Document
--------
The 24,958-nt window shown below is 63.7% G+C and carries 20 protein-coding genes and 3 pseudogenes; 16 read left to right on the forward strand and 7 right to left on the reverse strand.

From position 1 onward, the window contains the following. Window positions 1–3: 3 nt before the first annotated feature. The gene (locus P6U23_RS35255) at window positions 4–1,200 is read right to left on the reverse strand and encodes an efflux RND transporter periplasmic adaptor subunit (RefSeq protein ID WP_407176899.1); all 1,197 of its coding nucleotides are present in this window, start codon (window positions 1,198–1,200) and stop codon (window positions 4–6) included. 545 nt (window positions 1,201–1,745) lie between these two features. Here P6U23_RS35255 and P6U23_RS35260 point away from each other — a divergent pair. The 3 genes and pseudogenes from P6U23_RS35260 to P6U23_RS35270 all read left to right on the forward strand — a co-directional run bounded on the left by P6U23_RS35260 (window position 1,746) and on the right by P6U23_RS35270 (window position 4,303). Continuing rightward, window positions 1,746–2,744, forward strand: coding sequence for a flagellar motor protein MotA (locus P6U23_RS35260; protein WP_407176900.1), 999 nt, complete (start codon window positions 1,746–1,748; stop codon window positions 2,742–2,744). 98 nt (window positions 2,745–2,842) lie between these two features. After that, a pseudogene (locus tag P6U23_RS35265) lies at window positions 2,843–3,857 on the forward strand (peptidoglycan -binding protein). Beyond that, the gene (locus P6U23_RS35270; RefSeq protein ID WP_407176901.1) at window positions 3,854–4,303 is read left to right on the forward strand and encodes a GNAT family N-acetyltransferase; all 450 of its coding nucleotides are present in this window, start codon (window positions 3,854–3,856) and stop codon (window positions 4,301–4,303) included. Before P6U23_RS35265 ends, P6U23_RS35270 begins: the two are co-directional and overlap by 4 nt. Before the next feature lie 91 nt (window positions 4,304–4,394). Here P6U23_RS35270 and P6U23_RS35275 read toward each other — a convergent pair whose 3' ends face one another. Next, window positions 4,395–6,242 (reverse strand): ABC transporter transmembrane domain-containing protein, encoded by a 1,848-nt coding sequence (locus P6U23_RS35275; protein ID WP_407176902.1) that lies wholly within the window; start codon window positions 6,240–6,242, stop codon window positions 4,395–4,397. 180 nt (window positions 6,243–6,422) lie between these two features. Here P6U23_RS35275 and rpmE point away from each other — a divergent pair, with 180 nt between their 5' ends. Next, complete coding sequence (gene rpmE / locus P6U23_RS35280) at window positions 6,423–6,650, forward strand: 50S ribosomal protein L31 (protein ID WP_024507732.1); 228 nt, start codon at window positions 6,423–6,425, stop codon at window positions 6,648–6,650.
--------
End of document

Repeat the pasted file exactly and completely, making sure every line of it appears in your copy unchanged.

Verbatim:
The 24,958-nt window shown below is 63.7% G+C and carries 20 protein-coding genes and 3 pseudogenes; 16 read left to right on the forward strand and 7 right to left on the reverse strand.

From position 1 onward, the window contains the following. Window positions 1–3: 3 nt before the first annotated feature. The gene (locus P6U23_RS35255) at window positions 4–1,200 is read right to left on the reverse strand and encodes an efflux RND transporter periplasmic adaptor subunit (RefSeq protein ID WP_407176899.1); all 1,197 of its coding nucleotides are present in this window, start codon (window positions 1,198–1,200) and stop codon (window positions 4–6) included. 545 nt (window positions 1,201–1,745) lie between these two features. Here P6U23_RS35255 and P6U23_RS35260 point away from each other — a divergent pair. The 3 genes and pseudogenes from P6U23_RS35260 to P6U23_RS35270 all read left to right on the forward strand — a co-directional run bounded on the left by P6U23_RS35260 (window position 1,746) and on the right by P6U23_RS35270 (window position 4,303). Continuing rightward, window positions 1,746–2,744, forward strand: coding sequence for a flagellar motor protein MotA (locus P6U23_RS35260; protein WP_407176900.1), 999 nt, complete (start codon window positions 1,746–1,748; stop codon window positions 2,742–2,744). 98 nt (window positions 2,745–2,842) lie between these two features. After that, a pseudogene (locus tag P6U23_RS35265) lies at window positions 2,843–3,857 on the forward strand (peptidoglycan -binding protein). Beyond that, the gene (locus P6U23_RS35270; RefSeq protein ID WP_407176901.1) at window positions 3,854–4,303 is read left to right on the forward strand and encodes a GNAT family N-acetyltransferase; all 450 of its coding nucleotides are present in this window, start codon (window positions 3,854–3,856) and stop codon (window positions 4,301–4,303) included. Before P6U23_RS35265 ends, P6U23_RS35270 begins: the two are co-directional and overlap by 4 nt. Before the next feature lie 91 nt (window positions 4,304–4,394). Here P6U23_RS35270 and P6U23_RS35275 read toward each other — a convergent pair whose 3' ends face one another. Next, window positions 4,395–6,242 (reverse strand): ABC transporter transmembrane domain-containing protein, encoded by a 1,848-nt coding sequence (locus P6U23_RS35275; protein ID WP_407176902.1) that lies wholly within the window; start codon window positions 6,240–6,242, stop codon window positions 4,395–4,397. 180 nt (window positions 6,243–6,422) lie between these two features. Here P6U23_RS35275 and rpmE point away from each other — a divergent pair, with 180 nt between their 5' ends. Next, complete coding sequence (gene rpmE / locus P6U23_RS35280) at window positions 6,423–6,650, forward strand: 50S ribosomal protein L31 (protein ID WP_024507732.1); 228 nt, start codon at window positions 6,423–6,425, stop codon at window positions 6,648–6,650.